Spinel Co3O4 nanomaterials for efficient and stable large area carbon-based printed perovskite solar cells†
Carbon based perovskite solar cells (PSCs) are fabricated through easily scalable screen printing techniques, using abundant and cheap carbon to replace the hole transport material (HTM) and the gold electrode further reduces costs, and carbon acts as a moisture repellent that helps in maintaining the stability of the underlying perovskite active layer. An inorganic interlayer of spinel cobaltite oxides (Co3O4) can greatly enhance the carbon based PSC performance by suppressing charge recombination and extracting holes efficiently. The main focus of this research work is to investigate the effectiveness of Co3O4 spinel oxide as the hole transporting interlayer for carbon based perovskite solar cells (PSCs). In these types of PSCs, the power conversion efficiency (PCE) is restricted by the charge carrier transport and recombination processes at the carbon–perovskite interface. The spinel Co3O4 nanoparticles are synthesized using the chemical precipitation method, and characterized by X-ray diffraction (XRD), X-ray absorption spectroscopy (XAS), field emission scanning electron microscopy (FESEM), transmission electron microscopy (TEM) and UV-Vis spectroscopy. A screen printed thin layer of p-type inorganic spinel Co3O4 in carbon PSCs provides a better-energy level matching, superior efficiency, and stability. Compared to standard carbon PSCs (PCE of 11.25%) an improved PCE of 13.27% with long-term stability, up to 2500 hours under ambient conditions, is achieved. Finally, the fabrication of a monolithic perovskite module is demonstrated, having an active area of 70 cm2 and showing a power conversion efficiency of >11% with virtually no hysteresis. This indicates that Co3O4 is a promising interlayer for efficient and stable large area carbon PSCs.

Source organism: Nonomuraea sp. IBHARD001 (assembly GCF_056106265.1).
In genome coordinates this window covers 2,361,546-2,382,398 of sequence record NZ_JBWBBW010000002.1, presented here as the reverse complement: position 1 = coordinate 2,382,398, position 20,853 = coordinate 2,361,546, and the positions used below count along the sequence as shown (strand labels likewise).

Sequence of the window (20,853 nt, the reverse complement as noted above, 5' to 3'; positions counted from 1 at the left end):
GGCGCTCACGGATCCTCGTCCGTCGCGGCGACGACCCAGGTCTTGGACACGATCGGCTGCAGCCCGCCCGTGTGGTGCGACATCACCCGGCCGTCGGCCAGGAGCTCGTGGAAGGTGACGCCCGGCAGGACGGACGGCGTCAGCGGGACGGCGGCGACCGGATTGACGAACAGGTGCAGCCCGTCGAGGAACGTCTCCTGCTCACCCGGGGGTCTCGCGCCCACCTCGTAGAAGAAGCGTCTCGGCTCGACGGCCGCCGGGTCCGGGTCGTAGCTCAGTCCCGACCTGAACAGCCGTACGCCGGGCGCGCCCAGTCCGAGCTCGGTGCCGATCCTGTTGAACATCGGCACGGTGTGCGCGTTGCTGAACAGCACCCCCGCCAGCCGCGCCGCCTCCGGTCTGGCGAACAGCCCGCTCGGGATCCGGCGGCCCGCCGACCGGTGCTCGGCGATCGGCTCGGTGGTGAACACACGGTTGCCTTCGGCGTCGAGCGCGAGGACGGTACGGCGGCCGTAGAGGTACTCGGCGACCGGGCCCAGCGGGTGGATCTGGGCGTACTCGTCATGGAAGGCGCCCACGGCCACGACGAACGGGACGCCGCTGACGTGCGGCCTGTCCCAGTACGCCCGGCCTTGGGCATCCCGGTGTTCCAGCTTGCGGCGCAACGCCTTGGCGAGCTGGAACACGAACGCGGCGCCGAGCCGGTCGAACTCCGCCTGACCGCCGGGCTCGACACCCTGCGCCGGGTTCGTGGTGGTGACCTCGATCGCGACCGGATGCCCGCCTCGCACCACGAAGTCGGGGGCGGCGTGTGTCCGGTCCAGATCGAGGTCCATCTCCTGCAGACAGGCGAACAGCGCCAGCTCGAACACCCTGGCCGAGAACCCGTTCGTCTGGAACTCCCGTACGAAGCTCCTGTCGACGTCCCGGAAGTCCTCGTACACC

- This article is part of the themed collection: Editor’s Choice: Perovskite Nanomaterials and Devices